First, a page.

Note: I’d like to start by apologizing by the tardiness of the last few blog posts. They’ll all be up in a day or two! Sorry.
After the rain ended, we headed out into Kaikoura’s forests to begin studying New Zealand’s terrestrial ecology. Most mornings began with a lecture by Jody, a local ecologist. After, we went on several local hikes to learn how to key and identify trees and ferns. Our first hike took us to the base of Mt Fyffe where we went on the Hinau Loop. While hiking, the students had to identify at least 20 trees or ferns and at least six birds. Unlike birds in the US, several birds were curious enough that they stood still close enough for pictures. Some of the birds stayed well hidden and only let us hear them though. Our hike also took us through a field that was originally empty. On our way back, the students were surprised to find it full of cows and enjoyed walking through them back to the van.
In the evening, we took turns visiting the Kaikoura Coast Guard Station. Beneath the station, a blue eyed penguin colony makes its home. We were able to watch the penguins come home to their nests in the night. Since the fledgling penguins had recently left for the ocean on their own, the colony was relatively empty. A few penguins came home although most were on a long food voyage before they came home to malt. Two fledglings were still home though. The two male penguins were brothers whose mother had recently died. Unfortunately, their father also stopped coming home the first night we went to the colony. Thus, Jody’s husband who helps maintain the penguin colony fed the penguins. The drama over whether or not the two penguins will survive has enthralled the entire camp. A few nights later, a couple of students got to help Jody feed the penguins.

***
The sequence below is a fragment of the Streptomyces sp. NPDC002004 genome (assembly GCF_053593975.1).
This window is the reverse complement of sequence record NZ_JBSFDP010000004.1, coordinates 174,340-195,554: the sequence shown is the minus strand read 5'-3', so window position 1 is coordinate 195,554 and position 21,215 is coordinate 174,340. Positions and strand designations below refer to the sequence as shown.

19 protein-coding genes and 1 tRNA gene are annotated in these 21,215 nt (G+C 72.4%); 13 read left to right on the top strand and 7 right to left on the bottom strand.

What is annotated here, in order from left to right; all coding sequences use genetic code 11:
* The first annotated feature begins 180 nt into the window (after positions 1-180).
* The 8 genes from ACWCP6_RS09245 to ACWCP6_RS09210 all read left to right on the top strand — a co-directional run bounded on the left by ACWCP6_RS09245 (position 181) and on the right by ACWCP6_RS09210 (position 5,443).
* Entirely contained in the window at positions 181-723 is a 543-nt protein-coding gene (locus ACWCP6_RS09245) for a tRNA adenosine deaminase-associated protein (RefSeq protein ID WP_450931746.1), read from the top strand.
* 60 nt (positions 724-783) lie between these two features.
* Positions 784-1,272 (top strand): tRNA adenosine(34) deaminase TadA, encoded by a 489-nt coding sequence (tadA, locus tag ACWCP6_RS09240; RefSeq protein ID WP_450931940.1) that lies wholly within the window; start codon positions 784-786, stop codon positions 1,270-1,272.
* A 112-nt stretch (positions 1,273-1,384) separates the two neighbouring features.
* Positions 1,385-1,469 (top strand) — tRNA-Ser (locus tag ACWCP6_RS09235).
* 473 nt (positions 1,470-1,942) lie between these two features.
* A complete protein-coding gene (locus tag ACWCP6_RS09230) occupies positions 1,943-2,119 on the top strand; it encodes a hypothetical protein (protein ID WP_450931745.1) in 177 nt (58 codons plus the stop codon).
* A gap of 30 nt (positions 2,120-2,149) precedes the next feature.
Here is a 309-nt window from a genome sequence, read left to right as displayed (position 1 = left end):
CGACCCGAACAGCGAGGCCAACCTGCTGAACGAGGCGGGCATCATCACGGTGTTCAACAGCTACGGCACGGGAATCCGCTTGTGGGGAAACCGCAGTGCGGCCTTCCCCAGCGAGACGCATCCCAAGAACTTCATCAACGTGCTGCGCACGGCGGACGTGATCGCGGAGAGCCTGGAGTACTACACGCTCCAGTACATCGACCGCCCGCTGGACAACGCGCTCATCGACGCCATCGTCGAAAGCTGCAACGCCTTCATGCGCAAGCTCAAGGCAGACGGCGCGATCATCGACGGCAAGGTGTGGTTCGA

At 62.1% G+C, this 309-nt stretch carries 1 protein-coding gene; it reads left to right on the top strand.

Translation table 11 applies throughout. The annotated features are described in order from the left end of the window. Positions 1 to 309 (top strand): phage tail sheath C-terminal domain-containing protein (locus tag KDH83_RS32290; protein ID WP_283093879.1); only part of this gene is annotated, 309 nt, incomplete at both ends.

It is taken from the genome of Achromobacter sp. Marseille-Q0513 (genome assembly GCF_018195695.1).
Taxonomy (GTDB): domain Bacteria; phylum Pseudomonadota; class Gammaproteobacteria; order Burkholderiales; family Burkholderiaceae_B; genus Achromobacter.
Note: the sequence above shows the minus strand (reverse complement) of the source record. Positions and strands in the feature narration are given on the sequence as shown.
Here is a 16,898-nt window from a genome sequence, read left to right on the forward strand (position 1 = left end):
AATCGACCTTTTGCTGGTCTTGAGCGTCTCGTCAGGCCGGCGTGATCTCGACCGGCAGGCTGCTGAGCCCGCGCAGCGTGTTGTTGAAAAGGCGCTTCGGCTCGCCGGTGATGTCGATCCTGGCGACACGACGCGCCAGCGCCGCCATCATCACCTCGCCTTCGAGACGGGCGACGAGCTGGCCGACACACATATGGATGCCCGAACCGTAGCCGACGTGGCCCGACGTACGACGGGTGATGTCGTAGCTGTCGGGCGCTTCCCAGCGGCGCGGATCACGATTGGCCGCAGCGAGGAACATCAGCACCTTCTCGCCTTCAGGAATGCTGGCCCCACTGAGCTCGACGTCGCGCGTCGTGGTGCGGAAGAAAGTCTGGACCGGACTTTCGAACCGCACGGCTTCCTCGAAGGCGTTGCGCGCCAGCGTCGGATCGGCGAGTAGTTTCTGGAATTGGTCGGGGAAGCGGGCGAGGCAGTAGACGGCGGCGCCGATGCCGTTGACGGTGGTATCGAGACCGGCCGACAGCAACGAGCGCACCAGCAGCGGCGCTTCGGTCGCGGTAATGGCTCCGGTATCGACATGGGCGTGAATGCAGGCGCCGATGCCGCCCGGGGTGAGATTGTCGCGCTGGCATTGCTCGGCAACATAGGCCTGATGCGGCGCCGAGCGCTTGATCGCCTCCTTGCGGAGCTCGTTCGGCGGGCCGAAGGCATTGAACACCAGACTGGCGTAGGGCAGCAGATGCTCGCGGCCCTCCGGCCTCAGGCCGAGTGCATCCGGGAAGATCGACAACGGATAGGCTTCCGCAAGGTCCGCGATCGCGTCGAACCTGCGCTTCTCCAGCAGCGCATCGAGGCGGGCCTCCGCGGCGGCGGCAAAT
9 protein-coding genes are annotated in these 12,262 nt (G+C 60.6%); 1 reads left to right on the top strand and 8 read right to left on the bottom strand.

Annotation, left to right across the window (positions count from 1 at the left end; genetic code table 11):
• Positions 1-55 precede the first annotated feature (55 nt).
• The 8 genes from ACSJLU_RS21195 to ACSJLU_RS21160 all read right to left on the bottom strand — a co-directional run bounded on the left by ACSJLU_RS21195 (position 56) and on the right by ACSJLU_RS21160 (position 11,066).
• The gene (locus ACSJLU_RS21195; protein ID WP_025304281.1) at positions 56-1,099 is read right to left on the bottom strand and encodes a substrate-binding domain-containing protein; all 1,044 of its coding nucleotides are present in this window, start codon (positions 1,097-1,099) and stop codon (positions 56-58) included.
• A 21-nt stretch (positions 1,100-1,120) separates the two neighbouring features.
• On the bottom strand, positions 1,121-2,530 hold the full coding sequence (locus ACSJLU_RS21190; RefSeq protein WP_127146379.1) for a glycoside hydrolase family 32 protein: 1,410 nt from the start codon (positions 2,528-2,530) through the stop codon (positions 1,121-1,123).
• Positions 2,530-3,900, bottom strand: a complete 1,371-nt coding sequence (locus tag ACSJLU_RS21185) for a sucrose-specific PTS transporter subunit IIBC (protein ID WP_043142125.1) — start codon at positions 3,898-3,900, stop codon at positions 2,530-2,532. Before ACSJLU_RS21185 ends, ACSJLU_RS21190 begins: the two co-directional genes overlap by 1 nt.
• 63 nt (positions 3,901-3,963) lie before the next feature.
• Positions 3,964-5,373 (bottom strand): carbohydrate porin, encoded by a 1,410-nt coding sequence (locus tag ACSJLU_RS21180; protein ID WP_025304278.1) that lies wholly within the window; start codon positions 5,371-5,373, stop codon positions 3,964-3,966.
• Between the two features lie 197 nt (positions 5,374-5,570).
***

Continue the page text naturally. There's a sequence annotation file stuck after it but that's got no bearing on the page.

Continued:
After learning how to identify most of the major tree species on and near Mt Fyffe, the students undertook a quadrat survey to determine how species diversity varies with altitude. An hour of constantly climbing uphill also provided some wonderful views of Kaikoura and the surrounding region.
Next, we are headed inland to Cass! Time to say goodbye to seals and penguins for now!